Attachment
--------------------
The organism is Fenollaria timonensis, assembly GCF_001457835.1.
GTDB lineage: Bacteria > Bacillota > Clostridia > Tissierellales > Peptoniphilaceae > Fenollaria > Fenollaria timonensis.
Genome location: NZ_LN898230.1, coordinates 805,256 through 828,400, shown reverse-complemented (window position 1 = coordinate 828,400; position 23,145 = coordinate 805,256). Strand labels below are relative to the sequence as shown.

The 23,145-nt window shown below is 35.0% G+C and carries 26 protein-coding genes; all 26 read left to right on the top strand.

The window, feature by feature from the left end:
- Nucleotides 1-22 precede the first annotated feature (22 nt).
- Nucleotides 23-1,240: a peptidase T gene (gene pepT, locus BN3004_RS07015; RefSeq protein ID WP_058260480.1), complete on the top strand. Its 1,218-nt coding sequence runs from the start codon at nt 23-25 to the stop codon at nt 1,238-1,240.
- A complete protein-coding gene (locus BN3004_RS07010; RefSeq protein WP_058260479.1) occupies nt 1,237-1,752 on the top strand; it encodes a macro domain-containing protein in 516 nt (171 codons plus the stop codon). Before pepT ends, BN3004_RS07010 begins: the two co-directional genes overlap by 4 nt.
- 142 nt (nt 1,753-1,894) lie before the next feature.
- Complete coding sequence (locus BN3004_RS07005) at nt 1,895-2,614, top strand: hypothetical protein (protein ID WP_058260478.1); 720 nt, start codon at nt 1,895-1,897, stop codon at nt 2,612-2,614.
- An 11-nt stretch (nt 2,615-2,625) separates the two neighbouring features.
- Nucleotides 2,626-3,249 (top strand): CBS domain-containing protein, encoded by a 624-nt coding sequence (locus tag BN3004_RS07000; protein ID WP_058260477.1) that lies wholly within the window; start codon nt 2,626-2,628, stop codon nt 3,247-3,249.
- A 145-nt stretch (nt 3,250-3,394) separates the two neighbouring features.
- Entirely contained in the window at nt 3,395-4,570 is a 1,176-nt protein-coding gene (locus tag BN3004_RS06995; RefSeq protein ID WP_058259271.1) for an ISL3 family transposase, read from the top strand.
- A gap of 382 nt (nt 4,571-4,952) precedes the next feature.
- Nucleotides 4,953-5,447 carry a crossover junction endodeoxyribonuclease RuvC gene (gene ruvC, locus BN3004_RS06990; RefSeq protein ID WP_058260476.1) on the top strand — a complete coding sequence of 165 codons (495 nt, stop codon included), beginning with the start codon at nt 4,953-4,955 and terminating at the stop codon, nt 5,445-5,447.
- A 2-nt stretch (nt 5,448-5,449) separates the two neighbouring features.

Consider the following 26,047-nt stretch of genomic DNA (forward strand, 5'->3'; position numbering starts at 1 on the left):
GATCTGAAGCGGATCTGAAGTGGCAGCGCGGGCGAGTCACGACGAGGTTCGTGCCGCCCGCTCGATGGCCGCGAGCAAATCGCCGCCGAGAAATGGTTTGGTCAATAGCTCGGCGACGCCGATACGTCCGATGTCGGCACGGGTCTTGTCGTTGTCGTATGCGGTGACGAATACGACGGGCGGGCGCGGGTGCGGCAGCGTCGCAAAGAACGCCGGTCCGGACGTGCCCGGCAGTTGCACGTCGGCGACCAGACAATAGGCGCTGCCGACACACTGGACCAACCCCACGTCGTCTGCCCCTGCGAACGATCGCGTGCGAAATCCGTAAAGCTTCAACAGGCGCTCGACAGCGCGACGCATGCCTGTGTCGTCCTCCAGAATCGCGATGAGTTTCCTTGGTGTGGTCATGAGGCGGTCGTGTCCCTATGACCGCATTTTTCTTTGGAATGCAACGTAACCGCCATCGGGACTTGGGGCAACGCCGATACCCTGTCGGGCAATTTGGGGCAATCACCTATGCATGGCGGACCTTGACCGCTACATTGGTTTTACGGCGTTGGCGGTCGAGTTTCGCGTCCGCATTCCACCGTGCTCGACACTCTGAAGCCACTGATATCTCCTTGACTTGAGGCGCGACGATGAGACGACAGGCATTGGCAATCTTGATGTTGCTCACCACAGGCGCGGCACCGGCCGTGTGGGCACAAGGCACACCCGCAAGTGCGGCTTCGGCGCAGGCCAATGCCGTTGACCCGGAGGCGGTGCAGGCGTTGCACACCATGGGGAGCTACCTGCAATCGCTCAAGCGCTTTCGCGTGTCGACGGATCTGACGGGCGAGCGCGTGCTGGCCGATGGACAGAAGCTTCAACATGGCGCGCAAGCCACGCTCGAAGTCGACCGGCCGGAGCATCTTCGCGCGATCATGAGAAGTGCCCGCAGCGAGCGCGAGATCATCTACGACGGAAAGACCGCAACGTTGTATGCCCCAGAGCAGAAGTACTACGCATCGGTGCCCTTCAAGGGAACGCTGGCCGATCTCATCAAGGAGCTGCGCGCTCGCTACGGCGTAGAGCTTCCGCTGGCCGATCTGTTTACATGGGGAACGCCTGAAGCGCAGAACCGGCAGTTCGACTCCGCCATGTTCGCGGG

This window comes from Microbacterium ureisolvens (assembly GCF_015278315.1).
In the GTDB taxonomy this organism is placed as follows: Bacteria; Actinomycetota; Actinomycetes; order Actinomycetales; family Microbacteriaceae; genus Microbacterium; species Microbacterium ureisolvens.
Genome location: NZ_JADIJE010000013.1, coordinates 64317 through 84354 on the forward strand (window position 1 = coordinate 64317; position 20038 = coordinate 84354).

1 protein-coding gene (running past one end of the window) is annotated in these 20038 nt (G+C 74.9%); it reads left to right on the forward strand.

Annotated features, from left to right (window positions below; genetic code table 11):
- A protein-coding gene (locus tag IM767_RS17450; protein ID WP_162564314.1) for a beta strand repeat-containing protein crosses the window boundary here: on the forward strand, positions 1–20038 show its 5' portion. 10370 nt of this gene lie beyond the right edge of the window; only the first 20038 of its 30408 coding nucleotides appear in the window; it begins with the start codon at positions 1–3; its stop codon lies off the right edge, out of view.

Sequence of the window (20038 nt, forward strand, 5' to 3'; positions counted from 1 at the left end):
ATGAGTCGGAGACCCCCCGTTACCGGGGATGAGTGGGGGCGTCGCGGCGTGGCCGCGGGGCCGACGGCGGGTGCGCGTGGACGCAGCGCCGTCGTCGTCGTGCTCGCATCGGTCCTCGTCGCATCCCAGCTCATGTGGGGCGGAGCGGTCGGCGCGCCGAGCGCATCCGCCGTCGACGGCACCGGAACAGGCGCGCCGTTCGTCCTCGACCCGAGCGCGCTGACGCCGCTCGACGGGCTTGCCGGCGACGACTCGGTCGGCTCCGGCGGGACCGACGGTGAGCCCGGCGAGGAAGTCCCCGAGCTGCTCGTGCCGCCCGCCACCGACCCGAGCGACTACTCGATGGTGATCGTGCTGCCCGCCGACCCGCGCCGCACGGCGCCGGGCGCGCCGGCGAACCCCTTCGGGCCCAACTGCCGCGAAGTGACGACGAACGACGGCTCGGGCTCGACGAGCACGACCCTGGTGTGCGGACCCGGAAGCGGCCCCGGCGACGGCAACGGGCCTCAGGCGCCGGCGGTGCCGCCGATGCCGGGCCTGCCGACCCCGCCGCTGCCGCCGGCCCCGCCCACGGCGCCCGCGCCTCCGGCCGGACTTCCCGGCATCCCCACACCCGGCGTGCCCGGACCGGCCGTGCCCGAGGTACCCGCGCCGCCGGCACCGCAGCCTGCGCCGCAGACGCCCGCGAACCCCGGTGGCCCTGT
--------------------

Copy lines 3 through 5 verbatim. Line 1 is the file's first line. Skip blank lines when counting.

Genome location: NZ_LN898230.1, coordinates 805,256 through 828,400, shown reverse-complemented (window position 1 = coordinate 828,400; position 23,145 = coordinate 805,256). Strand labels below are relative to the sequence as shown.

The 23,145-nt window shown below is 35.0% G+C and carries 26 protein-coding genes; all 26 read left to right on the top strand.

The window, feature by feature from the left end: